By Prof. Dr. Mark de Berg, Dr. Otfried Cheong, Dr. Marc van Kreveld, Prof. Dr. Mark Overmars (auth.)

ISBN-10: 3540779736

ISBN-13: 9783540779735

ISBN-10: 3540779744

ISBN-13: 9783540779742

Computational geometry emerged from the ?eld of algorithms layout and research within the past due Seventies. It has grown right into a well-known self-discipline with its personal journals, meetings, and a wide group of energetic researchers. The luck of the ?eld as a study self-discipline can at the one hand be defined from the wonderful thing about the issues studied and the strategies acquired, and, however, via the various program domains—computer snap shots, geographic details structures (GIS), robotics, and others—in which geometric algorithms play a primary position. for lots of geometric difficulties the early algorithmic suggestions have been both gradual or dif?cult to appreciate and enforce. lately a couple of new algorithmic thoughts were built that more advantageous and simpli?ed a number of the earlier methods. during this textbook we now have attempted to make those sleek algorithmic options available to a wide viewers. The booklet has been written as a textbook for a path in computational geometry, however it can be used for self-study.

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**Additional info for Computational Geometry: Algorithms and Applications**

**Sample text**

Such an algorithm is called an output-sensitive algorithm: the running time of the algorithm is sensitive to the size of the output. We could also call such an algorithm intersection-sensitive, since the number of intersections is what determines the size of the output. How can we avoid testing all pairs of segments for intersection? Here we must make use of the geometry of the situation: segments that are close together are candidates for intersection, unlike segments that are far apart. Below we shall see how we can use this observation to obtain an output-sensitive algorithm for the line segment intersection problem.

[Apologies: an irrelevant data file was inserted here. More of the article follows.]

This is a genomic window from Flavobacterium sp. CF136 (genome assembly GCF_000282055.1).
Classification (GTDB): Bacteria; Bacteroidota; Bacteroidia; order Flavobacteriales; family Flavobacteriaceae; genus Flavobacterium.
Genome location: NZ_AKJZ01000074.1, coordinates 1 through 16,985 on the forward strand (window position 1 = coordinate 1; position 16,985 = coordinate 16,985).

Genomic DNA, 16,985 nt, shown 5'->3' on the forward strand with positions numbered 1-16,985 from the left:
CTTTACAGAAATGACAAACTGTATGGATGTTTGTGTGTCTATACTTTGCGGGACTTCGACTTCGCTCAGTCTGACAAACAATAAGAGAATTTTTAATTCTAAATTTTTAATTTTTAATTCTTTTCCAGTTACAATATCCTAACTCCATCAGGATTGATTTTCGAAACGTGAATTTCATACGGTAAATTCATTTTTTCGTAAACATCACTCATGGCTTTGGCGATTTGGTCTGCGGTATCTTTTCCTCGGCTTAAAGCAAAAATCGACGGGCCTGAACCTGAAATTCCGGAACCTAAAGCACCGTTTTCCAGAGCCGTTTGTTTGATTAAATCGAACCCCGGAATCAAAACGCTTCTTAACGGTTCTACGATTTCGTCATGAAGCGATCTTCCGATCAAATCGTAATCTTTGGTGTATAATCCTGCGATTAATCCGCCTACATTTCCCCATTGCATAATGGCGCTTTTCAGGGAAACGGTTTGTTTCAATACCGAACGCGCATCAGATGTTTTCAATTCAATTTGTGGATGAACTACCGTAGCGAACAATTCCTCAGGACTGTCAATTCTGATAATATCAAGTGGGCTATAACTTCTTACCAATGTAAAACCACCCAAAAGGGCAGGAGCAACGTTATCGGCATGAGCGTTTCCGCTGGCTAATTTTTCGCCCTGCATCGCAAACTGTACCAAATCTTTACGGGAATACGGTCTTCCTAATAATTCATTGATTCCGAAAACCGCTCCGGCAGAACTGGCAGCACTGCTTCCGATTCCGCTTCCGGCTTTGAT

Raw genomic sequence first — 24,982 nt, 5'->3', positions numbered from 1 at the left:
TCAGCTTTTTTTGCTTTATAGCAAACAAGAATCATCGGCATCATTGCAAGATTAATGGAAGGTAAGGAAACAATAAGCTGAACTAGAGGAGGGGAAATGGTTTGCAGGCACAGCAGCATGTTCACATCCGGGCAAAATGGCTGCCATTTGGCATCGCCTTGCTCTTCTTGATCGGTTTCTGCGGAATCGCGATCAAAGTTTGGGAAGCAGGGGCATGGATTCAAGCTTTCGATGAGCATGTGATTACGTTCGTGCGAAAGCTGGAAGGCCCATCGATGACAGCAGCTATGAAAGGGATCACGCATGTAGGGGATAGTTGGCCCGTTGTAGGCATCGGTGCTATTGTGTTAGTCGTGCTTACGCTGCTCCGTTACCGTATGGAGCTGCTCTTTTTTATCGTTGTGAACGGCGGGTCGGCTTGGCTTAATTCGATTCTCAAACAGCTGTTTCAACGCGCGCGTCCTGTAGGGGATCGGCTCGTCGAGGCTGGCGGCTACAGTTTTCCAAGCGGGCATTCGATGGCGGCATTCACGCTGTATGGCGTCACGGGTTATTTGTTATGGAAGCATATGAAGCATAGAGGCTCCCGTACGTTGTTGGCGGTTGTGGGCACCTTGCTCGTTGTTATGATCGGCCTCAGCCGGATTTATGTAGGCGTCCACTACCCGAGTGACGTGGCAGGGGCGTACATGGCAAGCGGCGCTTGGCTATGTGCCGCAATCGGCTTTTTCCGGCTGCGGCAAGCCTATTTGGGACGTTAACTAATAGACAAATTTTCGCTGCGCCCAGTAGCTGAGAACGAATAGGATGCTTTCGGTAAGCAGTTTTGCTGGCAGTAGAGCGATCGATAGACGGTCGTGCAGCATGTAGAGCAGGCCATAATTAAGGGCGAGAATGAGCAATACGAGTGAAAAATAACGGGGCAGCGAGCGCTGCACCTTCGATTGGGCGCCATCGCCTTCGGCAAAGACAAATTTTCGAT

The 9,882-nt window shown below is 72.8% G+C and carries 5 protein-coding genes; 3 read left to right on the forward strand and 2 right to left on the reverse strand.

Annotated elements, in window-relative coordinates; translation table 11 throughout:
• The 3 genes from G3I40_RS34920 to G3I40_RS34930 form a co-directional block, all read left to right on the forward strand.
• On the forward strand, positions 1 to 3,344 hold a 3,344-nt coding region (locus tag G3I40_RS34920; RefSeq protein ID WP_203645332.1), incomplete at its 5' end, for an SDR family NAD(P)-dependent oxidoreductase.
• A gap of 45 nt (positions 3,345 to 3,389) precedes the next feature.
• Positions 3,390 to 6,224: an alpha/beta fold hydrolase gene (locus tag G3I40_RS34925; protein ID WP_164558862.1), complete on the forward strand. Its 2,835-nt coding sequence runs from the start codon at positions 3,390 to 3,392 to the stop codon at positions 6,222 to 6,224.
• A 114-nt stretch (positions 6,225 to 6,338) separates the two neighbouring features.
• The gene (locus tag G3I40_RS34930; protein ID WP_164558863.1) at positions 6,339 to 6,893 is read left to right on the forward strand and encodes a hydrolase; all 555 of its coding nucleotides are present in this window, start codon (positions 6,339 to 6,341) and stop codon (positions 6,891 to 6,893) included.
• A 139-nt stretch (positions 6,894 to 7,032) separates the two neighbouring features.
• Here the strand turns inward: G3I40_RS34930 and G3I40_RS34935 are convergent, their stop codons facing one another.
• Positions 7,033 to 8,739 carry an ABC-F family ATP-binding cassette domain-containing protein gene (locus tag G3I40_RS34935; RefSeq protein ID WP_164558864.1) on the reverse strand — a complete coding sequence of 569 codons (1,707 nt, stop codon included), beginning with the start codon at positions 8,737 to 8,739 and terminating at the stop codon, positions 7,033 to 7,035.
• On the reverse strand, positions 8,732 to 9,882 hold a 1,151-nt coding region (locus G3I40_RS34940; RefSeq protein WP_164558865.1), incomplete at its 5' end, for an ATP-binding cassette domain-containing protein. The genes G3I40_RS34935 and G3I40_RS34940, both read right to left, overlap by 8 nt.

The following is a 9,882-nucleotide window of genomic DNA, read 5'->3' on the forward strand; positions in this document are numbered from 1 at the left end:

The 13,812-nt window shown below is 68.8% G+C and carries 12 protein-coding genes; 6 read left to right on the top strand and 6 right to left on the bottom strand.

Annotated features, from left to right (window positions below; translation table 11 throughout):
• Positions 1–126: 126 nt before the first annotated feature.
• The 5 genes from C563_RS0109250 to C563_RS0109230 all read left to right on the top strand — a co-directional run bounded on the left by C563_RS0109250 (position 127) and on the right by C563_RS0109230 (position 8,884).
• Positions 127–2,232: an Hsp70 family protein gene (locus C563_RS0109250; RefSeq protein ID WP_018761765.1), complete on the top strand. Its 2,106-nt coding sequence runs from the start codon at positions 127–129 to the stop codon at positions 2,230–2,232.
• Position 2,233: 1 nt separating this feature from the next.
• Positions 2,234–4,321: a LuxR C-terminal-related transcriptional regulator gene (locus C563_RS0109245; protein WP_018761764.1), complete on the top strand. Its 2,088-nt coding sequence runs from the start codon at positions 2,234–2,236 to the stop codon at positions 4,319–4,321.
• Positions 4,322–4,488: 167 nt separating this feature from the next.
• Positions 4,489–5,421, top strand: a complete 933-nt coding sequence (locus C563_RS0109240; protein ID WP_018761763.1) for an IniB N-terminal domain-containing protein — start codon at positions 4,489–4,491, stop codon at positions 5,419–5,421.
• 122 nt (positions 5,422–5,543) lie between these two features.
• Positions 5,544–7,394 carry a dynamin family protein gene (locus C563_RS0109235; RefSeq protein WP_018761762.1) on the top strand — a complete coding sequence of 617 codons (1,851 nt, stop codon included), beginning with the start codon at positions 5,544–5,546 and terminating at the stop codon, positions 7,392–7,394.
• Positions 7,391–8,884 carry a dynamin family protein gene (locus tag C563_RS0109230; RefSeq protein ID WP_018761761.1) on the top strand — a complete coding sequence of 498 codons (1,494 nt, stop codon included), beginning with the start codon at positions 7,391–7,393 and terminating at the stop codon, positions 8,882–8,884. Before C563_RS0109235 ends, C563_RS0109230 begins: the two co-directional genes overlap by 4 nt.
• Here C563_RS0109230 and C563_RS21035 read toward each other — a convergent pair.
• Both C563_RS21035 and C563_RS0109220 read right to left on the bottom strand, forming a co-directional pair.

The following lemma states an even stronger result: the running time is O((n + I) log n), where I is the number of intersections. This is stronger, because for one intersection point the output can consist of a large number of segments, namely in the case where many segments intersect in a common point. 3 The running time of Algorithm F IND I NTERSECTIONS for a set S of n line segments in the plane is O(n log n + I log n), where I is the number of intersection points of segments in S. 28 Proof.

Because we know that the incident face lies to the left, we can compute the angle these two half-edges make inside the incident face. If this angle is smaller than 180◦ then the cycle is an outer boundary, and otherwise it is the boundary of a hole. This property holds for the leftmost vertex of a cycle, but not necessarily for other vertices of that cycle. To decide which boundary cycles bound the same face we construct a graph G. For every boundary cycle—inner and outer—there is a node in G. There is also one node for the imaginary outer boundary of the unbounded face.

### Computational Geometry: Algorithms and Applications by Prof. Dr. Mark de Berg, Dr. Otfried Cheong, Dr. Marc van Kreveld, Prof. Dr. Mark Overmars (auth.)

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